Pelosi digs in on impeachment rules fight
House Speaker Nancy Pelosi (D-Calif.) is leaning into her plans to withhold sending the articles of impeachment to the Senate, amplifying her position Tuesday that she won’t deliver them until she knows what a trial in the upper chamber will look like.
Pelosi, writing in a letter to her Democratic colleagues, called on Senate Majority Leader Mitch McConnell (R-Ky.) to promptly unveil the resolution that will lay out the guidelines for the trial centered on President Trump’s contacts with Ukraine and whether they warrant his removal from office.
The Democratic leader dug in on her plans to withhold the articles after McConnell announced at a press conference earlier in the day that Republicans “have the votes” to pass a resolution to start the impeachment trial without requiring additional witnesses and key documents.
“It is important that he immediately publish this resolution, so that, as I have said before, we can see the arena in which we will be participating, appoint managers and transmit the articles to the Senate,” Pelosi wrote in her letter.
The Democratic leader also continued to hammer McConnell for his earlier remarks that he would be in “total coordination” with the White House on strategy for the impeachment trial.
“Sadly, Leader McConnell has made clear that his loyalty is to the President and not the Constitution. Leader McConnell has insisted that the approach under consideration is identical to those of the Clinton trial and that ‘fair is fair.’ This is simply not true,” Pelosi wrote. “This process is not only unfair but designed to deprive Senators and the American people of crucial documents and testimony. Under the Clinton trial, witnesses were deposed.”
Pelosi’s letter comes after she briefed Democratic members in a meeting earlier in the day that she will not hand over the two articles of impeachment – abuse of power and obstruction of justice – and spoke with lawmakers about her plan to keep up the fight.
During the meeting with Democrats’ Steering and Policy Committee in the Capitol basement, Pelosi also sought to invalidate McConnell’s argument that the Senate is merely following the same procedures that governed President Clinton’s impeachment in the late 1990s.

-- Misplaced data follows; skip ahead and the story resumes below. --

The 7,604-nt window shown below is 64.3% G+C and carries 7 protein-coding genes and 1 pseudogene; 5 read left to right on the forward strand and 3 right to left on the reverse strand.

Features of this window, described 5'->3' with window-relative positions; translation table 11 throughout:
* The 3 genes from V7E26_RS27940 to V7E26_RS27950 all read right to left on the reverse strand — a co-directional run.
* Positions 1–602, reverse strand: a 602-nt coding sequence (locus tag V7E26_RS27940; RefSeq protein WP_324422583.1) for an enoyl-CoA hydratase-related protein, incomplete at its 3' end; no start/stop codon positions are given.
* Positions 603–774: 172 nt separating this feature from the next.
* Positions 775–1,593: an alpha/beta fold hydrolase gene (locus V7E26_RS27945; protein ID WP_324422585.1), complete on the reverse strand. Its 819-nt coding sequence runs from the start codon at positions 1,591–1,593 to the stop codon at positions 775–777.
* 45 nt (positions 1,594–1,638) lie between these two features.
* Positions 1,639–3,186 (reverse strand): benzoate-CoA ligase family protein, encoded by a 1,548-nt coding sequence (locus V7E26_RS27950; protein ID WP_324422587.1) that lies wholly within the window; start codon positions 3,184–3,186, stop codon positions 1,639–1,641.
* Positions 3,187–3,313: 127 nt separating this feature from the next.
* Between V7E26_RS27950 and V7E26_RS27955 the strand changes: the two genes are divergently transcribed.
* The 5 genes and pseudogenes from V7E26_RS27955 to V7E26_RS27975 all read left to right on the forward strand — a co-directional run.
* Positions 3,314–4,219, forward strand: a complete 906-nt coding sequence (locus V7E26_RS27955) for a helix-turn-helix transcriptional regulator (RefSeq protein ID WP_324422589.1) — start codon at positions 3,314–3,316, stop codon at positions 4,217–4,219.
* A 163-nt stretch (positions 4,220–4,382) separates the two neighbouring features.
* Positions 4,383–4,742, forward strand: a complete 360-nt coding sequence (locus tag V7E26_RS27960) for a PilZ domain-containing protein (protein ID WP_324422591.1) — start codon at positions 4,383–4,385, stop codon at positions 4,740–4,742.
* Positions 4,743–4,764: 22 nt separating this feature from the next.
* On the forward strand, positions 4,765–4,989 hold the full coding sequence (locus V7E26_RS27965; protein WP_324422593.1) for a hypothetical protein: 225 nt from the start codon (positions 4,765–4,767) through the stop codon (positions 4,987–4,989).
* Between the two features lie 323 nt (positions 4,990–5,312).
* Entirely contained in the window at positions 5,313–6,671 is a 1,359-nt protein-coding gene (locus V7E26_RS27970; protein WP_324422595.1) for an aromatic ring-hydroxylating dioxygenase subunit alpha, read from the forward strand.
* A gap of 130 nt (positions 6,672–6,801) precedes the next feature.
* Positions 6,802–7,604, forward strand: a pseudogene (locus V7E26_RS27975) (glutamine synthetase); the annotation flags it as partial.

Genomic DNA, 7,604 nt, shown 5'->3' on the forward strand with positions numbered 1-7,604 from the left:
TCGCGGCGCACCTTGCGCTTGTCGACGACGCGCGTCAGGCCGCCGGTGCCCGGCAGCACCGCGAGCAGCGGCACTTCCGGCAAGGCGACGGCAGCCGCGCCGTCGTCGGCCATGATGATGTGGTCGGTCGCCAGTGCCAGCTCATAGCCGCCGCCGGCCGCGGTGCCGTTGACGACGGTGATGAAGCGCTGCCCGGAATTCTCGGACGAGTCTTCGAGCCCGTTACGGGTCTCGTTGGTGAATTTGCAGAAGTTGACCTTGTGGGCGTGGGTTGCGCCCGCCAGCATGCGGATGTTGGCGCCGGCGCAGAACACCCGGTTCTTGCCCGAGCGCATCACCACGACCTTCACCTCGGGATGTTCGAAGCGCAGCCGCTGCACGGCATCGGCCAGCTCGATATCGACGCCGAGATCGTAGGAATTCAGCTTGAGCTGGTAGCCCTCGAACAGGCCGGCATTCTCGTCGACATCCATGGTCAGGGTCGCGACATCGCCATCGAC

McConnell cited the Clinton impeachment proceedings earlier in the day Tuesday, saying, “We’ll be glad to show [the resolution] to you when we unveil it.”
Rep. Mike Thompson (D-Calif.) said Pelosi “just talked about the differences between what McConnell wants to do and what was done during the Clinton impeachment, and how he’s taken liberties with the facts.”
“It was just the process that they’re proposing and how that was different from what happened in the Clinton administration,” he said.
Thompson said the caucus is united behind Pelosi’s decision to withhold the articles from the Senate as Democrats seek a commitment from Senate GOP leaders for a fair trial — particularly after John Bolton, Trump’s former national security advisor, offered to testify.
“Especially now when you’ve got key individuals who were asked to testify in the House, and the president precluded them from testifying, and now they’re saying they will testify in the Senate.”
Rep. Dan Kildee (D-Mich.) delivered a similar message, saying Democrats will support the transfer of articles “only if it’s a real trial.”
“And for it to be a real trial they’re going to have to consider evidence — evidence to come in the form of testimony,” he said.
“The entire context was so dramatically different,” echoed “The Ken Starr investigation; all the work that was done leading up to impeachment. Clinton was so dramatically different that there’s not really an apples-to-apples comparison.”
Democrats have been pressing McConnell to allow them to call witnesses, and Pelosi has delayed passing the two articles as leverage in her demands for what she says is a fair trial.
Their back and forth is the start of a renewed battle since Congress has returned to Capitol Hill after a break over the holidays.
Pelosi got a win for her political gamble towards the end of the recess when Bolton said he would agree to testify if the GOP-controlled Senate decided to subpoena him for testimony.
Bolton’s announcement sparked a new push among Democrats for McConnell to bend on his stance about witnesses. But the GOP leader’s announcement Tuesday suggests it didn’t make a dent.
McConnell has said that he wants to follow the Clinton impeachment process by having a first vote on a resolution setting the guidelines of the trial and then a separate vote over whether to call witnesses — something he and other Republicans have opposed.
Democrats, on the other hand, want to secure witness testimony before the trial begins.